Eating 1.5 teaspoon per day improves your heart health, study finds
It’s no secret that eating right is one of the most important things you can do to stay healthy. But aside from choosing healthy foods, it also turns out that making a slight adjustment to your favorite recipes could have a serious benefit. In fact, a new study published in the June 2021 issue of Current developments in nutrition found that eating just 1.5 teaspoons per day of this staple improves your heart health. Read on to see what helpful ingredients you might consider adding.
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You may not want to hold back the seasonings the next time you cook something in the kitchen. A new study by researchers at Penn State University and Texas Tech University found that eating just 1.5 teaspoons of herbs and spices per day may help improve your heart health by lowering your blood pressure. .
To conduct the study, the researchers asked 71 participants at higher risk for conditions such as hypertension or insulin resistance to add 6.6, 3.3 and 0.5 grams of herbs and spices daily at their meals for a period of four weeks. The team then used blood samples to test for any changes in lipids, glucose, and insulin.
Although the results showed no major changes in blood sugar or cholesterol levels in the participants, those who had used 6.6 grams of spice, which equates to about 1.5 teaspoons, saw their 24 hour blood pressure improve compared to those who ate the smallest ration of spices.
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Despite limited research on the positive health effects that herbs and spices can have, some studies have shown that certain everyday cooking seasonings can give an already nutritious meal a boost. For example, a 2020 analysis of 12 studies published in the journal Experimental and therapeutic medicine included data on more than 550 people with high blood pressure. Researchers found that taking garlic supplements could lower systolic and diastolic blood pressure as effectively as blood pressure medication, reports Healthline.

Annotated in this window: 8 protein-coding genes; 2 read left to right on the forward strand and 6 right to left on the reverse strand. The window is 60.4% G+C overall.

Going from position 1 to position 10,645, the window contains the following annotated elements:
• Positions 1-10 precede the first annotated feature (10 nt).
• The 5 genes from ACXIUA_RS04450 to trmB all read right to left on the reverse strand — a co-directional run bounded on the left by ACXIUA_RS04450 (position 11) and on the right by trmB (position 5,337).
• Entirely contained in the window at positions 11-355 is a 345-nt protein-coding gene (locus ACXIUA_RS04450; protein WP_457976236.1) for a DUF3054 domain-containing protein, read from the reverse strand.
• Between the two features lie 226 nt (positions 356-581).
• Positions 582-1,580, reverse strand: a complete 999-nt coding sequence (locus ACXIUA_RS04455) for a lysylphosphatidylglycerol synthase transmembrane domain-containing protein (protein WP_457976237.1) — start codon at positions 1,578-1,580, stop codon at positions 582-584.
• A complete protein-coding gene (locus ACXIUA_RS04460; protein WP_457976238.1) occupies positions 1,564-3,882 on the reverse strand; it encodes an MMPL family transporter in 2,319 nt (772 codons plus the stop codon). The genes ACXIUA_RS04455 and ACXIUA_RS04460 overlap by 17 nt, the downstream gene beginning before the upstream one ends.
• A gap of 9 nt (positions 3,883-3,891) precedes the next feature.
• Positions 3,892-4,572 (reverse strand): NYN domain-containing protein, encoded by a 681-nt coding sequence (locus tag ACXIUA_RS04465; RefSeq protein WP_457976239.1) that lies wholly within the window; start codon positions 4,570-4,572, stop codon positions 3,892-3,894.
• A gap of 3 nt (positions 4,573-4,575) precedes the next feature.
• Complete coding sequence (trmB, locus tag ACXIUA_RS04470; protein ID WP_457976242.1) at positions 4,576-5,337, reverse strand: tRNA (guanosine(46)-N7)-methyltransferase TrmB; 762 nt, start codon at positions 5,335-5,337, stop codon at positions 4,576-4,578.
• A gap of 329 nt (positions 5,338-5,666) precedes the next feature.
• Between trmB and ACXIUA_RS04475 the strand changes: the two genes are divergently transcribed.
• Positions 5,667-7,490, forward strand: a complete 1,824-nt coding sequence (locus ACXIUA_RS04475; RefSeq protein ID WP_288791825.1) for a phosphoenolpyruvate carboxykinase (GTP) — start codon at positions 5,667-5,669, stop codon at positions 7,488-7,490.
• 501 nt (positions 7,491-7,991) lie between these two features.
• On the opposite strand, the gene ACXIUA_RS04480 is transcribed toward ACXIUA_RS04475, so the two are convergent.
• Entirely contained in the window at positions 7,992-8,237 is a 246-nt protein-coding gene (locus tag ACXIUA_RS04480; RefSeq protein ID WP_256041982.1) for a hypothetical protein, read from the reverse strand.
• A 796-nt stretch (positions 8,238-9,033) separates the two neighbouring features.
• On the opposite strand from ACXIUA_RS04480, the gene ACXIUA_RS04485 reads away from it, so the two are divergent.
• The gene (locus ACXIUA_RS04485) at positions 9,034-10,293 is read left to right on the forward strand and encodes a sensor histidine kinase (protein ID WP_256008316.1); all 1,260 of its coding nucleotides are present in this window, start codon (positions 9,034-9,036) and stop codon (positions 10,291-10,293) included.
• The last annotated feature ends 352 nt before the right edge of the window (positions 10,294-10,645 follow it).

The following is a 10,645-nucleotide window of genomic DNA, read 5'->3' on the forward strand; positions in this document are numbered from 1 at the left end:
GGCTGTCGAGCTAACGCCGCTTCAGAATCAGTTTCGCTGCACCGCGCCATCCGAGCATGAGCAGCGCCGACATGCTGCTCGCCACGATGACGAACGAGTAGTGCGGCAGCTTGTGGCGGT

Cinnamon has also been shown to have similar cardiovascular benefits. A meta-analysis published in the journal Critical opinions in food science and nutrition in 2019, which included data on 641 people, showed that incorporating the spice significantly lowered blood pressure. Participants saw an even stronger effect after 12 weeks of constant use.
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In addition to using your spice rack a bit more, other recent research has shown that even modest changes in your diet can have a huge effect on your heart health. In a study published in the European Journal of Epidemiology in April 2021, a team of researchers from Edith Cowan University in Australia set out to study the effects of a diet high in vegetables rich in nitrates, including dark leafy green vegetables such as lettuce, cabbage, kale, spinach, collard greens and broccoli. The team analyzed the dietary data of more than 50,000 Danish citizens over a 23-year period, and found that those whose diets included regular consumption of leafy greens were 12-26% less likely to develop a disease. heart disease later in life, even when consumed in smaller amounts. .
“Our results showed that by eating just one cup of raw vegetables (or half a cup of cooked vegetables) high in nitrates each day, people can significantly reduce their risk of cardiovascular disease,” said the lead researcher. Catherine bondonno, PhD, said in a statement.
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